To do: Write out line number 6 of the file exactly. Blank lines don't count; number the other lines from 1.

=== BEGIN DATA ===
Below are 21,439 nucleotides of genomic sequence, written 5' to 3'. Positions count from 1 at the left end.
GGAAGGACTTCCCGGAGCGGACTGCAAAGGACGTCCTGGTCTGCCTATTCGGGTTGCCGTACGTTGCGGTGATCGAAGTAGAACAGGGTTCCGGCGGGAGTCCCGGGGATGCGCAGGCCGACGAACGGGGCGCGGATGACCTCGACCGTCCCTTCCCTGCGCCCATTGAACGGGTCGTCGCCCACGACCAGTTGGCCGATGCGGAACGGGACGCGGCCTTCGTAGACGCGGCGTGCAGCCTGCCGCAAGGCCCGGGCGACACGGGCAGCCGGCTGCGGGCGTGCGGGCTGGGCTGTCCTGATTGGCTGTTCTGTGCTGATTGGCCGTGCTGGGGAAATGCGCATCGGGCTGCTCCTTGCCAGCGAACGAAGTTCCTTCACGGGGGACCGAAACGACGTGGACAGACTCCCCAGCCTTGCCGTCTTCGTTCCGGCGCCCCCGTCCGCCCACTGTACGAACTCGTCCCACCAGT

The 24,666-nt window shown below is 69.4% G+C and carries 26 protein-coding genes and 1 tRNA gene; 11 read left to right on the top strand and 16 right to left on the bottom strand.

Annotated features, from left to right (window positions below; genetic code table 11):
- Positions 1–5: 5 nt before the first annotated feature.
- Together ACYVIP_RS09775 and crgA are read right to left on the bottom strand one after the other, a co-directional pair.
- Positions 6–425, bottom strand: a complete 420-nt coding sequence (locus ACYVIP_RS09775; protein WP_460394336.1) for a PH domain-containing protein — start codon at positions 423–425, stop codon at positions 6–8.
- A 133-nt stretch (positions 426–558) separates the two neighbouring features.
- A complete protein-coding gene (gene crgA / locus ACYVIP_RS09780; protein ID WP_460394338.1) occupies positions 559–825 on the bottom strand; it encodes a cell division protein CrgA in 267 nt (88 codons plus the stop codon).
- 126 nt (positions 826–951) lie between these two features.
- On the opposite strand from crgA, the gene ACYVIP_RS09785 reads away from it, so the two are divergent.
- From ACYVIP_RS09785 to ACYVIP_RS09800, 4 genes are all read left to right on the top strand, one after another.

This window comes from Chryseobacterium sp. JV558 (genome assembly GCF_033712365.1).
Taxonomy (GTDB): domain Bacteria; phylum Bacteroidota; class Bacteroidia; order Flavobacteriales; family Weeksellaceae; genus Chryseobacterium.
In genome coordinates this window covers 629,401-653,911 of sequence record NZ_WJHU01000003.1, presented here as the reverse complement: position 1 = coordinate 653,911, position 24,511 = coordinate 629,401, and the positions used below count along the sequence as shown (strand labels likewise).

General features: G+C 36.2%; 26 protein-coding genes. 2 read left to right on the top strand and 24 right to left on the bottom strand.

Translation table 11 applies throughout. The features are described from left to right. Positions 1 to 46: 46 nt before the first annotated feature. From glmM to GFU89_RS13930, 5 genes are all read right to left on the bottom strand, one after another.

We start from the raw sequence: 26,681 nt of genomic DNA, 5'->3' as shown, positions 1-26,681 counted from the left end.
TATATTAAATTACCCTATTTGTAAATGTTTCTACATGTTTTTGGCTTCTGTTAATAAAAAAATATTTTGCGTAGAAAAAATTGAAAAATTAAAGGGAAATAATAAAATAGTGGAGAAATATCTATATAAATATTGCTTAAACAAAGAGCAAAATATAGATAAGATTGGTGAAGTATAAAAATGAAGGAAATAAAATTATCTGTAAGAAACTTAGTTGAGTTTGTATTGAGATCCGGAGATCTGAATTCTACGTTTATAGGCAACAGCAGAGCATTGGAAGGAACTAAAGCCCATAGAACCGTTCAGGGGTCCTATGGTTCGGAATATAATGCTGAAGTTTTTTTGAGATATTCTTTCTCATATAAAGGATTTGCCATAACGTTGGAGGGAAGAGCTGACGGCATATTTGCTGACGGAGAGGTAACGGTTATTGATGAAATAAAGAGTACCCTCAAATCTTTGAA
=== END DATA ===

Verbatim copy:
- Together ACYVIP_RS09775 and crgA are read right to left on the bottom strand one after the other, a co-directional pair.